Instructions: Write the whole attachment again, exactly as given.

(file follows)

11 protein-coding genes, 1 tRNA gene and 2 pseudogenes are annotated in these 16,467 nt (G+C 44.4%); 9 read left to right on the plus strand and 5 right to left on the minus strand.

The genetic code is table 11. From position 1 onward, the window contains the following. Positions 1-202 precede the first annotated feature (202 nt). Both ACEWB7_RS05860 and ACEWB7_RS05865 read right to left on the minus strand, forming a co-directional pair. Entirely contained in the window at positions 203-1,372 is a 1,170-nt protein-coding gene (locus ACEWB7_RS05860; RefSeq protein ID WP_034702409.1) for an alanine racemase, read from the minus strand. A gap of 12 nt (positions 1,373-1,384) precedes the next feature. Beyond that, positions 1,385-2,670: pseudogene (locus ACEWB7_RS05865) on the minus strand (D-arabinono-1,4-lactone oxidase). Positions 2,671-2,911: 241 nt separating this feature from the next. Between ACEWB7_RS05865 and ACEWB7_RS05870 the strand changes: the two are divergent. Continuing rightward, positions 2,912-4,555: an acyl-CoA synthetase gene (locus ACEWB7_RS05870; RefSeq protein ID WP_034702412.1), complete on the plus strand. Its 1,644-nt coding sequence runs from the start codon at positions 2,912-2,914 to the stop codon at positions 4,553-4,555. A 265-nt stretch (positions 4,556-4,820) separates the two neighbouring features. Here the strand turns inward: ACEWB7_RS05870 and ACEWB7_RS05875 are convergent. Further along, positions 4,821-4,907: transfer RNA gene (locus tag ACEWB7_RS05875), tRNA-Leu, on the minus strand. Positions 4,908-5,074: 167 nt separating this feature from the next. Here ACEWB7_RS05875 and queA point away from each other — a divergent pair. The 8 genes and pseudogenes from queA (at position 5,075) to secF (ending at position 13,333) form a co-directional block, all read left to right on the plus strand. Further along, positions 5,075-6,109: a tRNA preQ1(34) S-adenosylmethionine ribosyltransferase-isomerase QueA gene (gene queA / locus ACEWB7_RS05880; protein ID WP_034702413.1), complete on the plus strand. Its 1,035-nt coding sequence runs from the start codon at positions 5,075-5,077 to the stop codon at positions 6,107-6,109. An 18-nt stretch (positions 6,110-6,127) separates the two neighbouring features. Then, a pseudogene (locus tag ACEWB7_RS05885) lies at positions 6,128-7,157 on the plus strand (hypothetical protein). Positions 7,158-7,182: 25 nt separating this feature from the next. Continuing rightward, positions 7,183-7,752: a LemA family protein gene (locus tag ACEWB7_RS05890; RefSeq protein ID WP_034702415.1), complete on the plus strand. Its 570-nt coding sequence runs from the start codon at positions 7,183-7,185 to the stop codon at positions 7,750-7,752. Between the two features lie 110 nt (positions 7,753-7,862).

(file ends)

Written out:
11 protein-coding genes, 1 tRNA gene and 2 pseudogenes are annotated in these 16,467 nt (G+C 44.4%); 9 read left to right on the plus strand and 5 right to left on the minus strand.

The genetic code is table 11. From position 1 onward, the window contains the following. Positions 1-202 precede the first annotated feature (202 nt). Both ACEWB7_RS05860 and ACEWB7_RS05865 read right to left on the minus strand, forming a co-directional pair. Entirely contained in the window at positions 203-1,372 is a 1,170-nt protein-coding gene (locus ACEWB7_RS05860; RefSeq protein ID WP_034702409.1) for an alanine racemase, read from the minus strand. A gap of 12 nt (positions 1,373-1,384) precedes the next feature. Beyond that, positions 1,385-2,670: pseudogene (locus ACEWB7_RS05865) on the minus strand (D-arabinono-1,4-lactone oxidase). Positions 2,671-2,911: 241 nt separating this feature from the next. Between ACEWB7_RS05865 and ACEWB7_RS05870 the strand changes: the two are divergent. Continuing rightward, positions 2,912-4,555: an acyl-CoA synthetase gene (locus ACEWB7_RS05870; RefSeq protein ID WP_034702412.1), complete on the plus strand. Its 1,644-nt coding sequence runs from the start codon at positions 2,912-2,914 to the stop codon at positions 4,553-4,555. A 265-nt stretch (positions 4,556-4,820) separates the two neighbouring features. Here the strand turns inward: ACEWB7_RS05870 and ACEWB7_RS05875 are convergent. Further along, positions 4,821-4,907: transfer RNA gene (locus tag ACEWB7_RS05875), tRNA-Leu, on the minus strand. Positions 4,908-5,074: 167 nt separating this feature from the next. Here ACEWB7_RS05875 and queA point away from each other — a divergent pair. The 8 genes and pseudogenes from queA (at position 5,075) to secF (ending at position 13,333) form a co-directional block, all read left to right on the plus strand. Further along, positions 5,075-6,109: a tRNA preQ1(34) S-adenosylmethionine ribosyltransferase-isomerase QueA gene (gene queA / locus ACEWB7_RS05880; protein ID WP_034702413.1), complete on the plus strand. Its 1,035-nt coding sequence runs from the start codon at positions 5,075-5,077 to the stop codon at positions 6,107-6,109. An 18-nt stretch (positions 6,110-6,127) separates the two neighbouring features. Then, a pseudogene (locus tag ACEWB7_RS05885) lies at positions 6,128-7,157 on the plus strand (hypothetical protein). Positions 7,158-7,182: 25 nt separating this feature from the next. Continuing rightward, positions 7,183-7,752: a LemA family protein gene (locus tag ACEWB7_RS05890; RefSeq protein ID WP_034702415.1), complete on the plus strand. Its 570-nt coding sequence runs from the start codon at positions 7,183-7,185 to the stop codon at positions 7,750-7,752. Between the two features lie 110 nt (positions 7,753-7,862).